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U.S. Sailors Freed by Iran, But Their Humiliation Persists

Jan 14, 2016

There is something viscerally humiliating to many Americans about seeing those U.S. sailors in Iranian captivity. They're on their knees, with their hands meekly clasped behind their heads, awaiting their captors’ next orders. What’s clear is that while the Iranians apparently were careful not to hurt the sailors, they knew precisely what to do to humiliate them—and the nation they represent.

The videoed images of the sailors released by Tehran showed the world who was in charge of the nine men and one woman for 16 hours. But absent evidence of cruelty, the Obama Administration suggested that the sailors had been treated well and released quickly. While the videos were demeaning, and likely violated the Geneva Conventions, the main emotion they seemed to raise among Americans was your typical patriotic revulsion.

Iranian media had a field day, publishing and broadcasting some 20 photographs and several videos of the U.S. sailors, two of which showed a male sailor apologizing for the incident. “It was a mistake that was our fault,” he said, “and we apologize for our mistake."

The Iranians released that video shortly after Vice President Joe Biden insisted to CBS that there had been no apology because “there was nothing to apologize for.”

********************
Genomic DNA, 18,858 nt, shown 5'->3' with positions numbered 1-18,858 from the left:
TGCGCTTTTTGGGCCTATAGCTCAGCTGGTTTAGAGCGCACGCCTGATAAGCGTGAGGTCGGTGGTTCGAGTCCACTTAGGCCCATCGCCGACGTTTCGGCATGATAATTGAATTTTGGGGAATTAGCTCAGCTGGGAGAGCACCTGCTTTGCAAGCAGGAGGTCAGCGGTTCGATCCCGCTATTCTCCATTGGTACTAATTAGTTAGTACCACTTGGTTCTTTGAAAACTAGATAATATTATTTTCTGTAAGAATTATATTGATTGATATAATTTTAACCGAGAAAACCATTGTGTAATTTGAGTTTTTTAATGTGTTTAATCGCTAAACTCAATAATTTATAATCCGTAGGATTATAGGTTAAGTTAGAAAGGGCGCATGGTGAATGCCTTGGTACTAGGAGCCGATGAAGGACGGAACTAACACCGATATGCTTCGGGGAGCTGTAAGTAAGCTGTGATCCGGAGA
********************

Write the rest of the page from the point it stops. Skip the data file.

At least one of the sailors’ patrol boats apparently had a problem that led both of them to drift into Iran’s territorial waters off its heavily-defended Farsi Island in the middle of the Persian Gulf, where the Iranians took the craft and crews into custody. Additional photographs and videos showed Iranians inspecting weapons aboard the boats.

“The Administration is pretending as if nothing out of the ordinary has occurred,” Senator John McCain, the Arizona Republican and chairman of the armed services committee complained. “These sailors were ‘arrested’ in apparent violation of international law and centuries of maritime custom and tradition.” The Geneva Conventions bans the release of images of identifiable detained troops.

The 10 sailors left Iranian custody Wednesday morning, sailing aboard their boats to the cruiser USS Anzio steaming just outside Iran’s territorial waters. They were then flown to the carrier USS Harry S. Truman for medical tests before being taken to a military base in the region where they will go through a standard regime given to U.S. troops who have been detained.

It takes political skill to know how and when to react to a military provocation. The Obama Administration, intent on sealing a deal limiting Iran’s nuclear ambitions, plainly wants to do nothing to derail that achievement. The key question is why Iran didn’t feel the same way.

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